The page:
18:02 GMT04 August 2020
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    The United States has not missed an opportunity to pit Daesh and the Syrian Arab Army (SAA) against each other, trying to "kill two birds with one stone," founder and director of Gnosos, Ammar Waqqaf, told Radio Sputnik.

    The analyst was commenting on reports that the US-backed Syrian Democratic Forces (SDF) have slowed down their advance toward Raqqa, the so-called capital of Daesh's shrinking caliphate, saying two possible explanations have been offered to explain this process.

    Volunteer fighter with the Syrian Government forces sits atop a tank in the province of Raqqa, Syria (File)
    © AP Photo / Alexander Kots/Komsomolskaya Pravda
    According to one theory, the Kurds want guarantees when it comes to their place in a post-war Syria. "They would want some assurances from the United States that they wouldn't be left alone [once Raqqa is liberated]," the analyst said.

    The other theory has it that the SDF are giving Daesh fighters time to flee the city.

    "This in turn explains why Raqqa has not been encircled. From a military point of view, it does make sense to give the enemy the space to flee. Otherwise you would have to confront them in a well-fortified environment. In order to reduce your human resource and military costs, injuries and deaths, you would want them to flee," he said.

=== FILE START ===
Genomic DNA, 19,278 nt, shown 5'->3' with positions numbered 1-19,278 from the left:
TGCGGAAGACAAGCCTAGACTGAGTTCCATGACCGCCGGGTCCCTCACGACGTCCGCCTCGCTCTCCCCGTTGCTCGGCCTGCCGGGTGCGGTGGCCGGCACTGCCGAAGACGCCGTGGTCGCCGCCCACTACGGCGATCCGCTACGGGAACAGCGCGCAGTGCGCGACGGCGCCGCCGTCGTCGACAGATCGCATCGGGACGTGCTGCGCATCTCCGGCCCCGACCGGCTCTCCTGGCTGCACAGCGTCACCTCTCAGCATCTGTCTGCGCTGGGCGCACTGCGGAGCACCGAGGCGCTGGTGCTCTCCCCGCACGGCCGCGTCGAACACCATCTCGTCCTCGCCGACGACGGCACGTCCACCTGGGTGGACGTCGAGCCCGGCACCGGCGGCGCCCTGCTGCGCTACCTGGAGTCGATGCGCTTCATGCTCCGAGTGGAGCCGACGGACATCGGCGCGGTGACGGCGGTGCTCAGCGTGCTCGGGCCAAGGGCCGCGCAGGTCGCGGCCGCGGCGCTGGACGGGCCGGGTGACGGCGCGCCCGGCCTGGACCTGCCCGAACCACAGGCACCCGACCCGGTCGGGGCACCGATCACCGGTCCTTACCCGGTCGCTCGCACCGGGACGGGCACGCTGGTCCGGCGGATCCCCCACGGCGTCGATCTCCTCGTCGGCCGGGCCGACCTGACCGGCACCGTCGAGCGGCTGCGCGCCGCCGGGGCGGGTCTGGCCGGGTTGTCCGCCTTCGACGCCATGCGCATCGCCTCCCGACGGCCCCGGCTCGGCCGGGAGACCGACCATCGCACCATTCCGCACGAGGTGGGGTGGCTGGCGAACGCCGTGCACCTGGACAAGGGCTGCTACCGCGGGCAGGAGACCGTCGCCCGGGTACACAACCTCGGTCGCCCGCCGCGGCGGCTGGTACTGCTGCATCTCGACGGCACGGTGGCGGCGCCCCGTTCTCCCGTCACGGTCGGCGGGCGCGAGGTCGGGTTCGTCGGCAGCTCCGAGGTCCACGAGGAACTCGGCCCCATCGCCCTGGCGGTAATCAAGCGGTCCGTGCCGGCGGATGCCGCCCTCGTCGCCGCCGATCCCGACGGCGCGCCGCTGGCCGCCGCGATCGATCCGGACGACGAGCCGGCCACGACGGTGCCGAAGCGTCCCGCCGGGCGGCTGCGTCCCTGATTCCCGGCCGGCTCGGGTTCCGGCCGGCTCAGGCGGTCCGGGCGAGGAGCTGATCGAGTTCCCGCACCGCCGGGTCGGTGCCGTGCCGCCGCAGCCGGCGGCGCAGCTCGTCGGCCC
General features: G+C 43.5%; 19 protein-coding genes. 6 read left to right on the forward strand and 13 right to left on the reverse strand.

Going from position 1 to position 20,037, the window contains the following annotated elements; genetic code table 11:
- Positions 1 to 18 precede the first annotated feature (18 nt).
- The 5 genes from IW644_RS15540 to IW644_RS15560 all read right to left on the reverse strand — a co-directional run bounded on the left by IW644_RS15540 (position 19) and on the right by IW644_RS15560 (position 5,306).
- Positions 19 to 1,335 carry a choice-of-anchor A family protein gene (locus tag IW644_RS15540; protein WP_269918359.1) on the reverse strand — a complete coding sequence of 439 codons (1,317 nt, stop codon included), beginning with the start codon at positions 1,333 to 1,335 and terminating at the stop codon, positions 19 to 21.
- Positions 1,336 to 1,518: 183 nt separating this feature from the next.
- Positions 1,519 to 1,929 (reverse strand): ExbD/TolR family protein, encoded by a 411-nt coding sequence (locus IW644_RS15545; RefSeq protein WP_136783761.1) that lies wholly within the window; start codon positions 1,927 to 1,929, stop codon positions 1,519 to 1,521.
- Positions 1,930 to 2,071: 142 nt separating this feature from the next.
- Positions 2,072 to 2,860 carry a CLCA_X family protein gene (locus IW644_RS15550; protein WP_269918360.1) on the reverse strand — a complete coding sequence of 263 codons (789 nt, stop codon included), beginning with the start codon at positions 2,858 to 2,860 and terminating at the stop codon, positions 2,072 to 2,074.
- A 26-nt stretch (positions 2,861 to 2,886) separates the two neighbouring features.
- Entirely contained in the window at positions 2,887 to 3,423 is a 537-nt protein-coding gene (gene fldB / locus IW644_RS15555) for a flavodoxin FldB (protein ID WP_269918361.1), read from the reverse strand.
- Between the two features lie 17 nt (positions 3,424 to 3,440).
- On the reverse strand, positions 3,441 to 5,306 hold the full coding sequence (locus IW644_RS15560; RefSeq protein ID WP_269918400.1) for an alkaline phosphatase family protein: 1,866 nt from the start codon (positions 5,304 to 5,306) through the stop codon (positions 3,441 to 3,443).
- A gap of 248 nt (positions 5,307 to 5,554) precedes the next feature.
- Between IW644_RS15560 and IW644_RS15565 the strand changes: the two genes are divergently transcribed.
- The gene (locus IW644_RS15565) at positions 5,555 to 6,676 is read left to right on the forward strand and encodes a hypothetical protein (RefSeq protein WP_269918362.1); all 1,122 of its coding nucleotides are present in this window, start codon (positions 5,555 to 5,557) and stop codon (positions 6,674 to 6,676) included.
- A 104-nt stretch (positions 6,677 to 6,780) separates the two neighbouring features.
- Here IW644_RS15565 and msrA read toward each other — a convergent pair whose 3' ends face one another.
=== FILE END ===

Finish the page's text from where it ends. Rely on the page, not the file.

In Waqqaf's opinion there is another explanation.

    "We believe that this is not new. The United States has always used Daesh in a sort of passive way to fight or to cripple the Syrian Army movements. So this is in a sense no news. They are basically killing two birds with one stone," he said.

    The analyst further noted that even if Daesh is pushed out of Raqqa, the militants would be able to regroup elsewhere.

    Daesh "would be able to redeploy," he said. "We've seen that before. We've seen movements from Mosul toward Syria that were not obstructed in any way or sort by the US-led coalition. And there is always the fear that should they decide to opt for more confrontation with the Syrian Army and its allies, then they would be happily allowed by the US."

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    Syrian crisis, Syrian conflict, Daesh, Syrian Democratic Forces (SDF), Syrian Arab Army, Syria, United States
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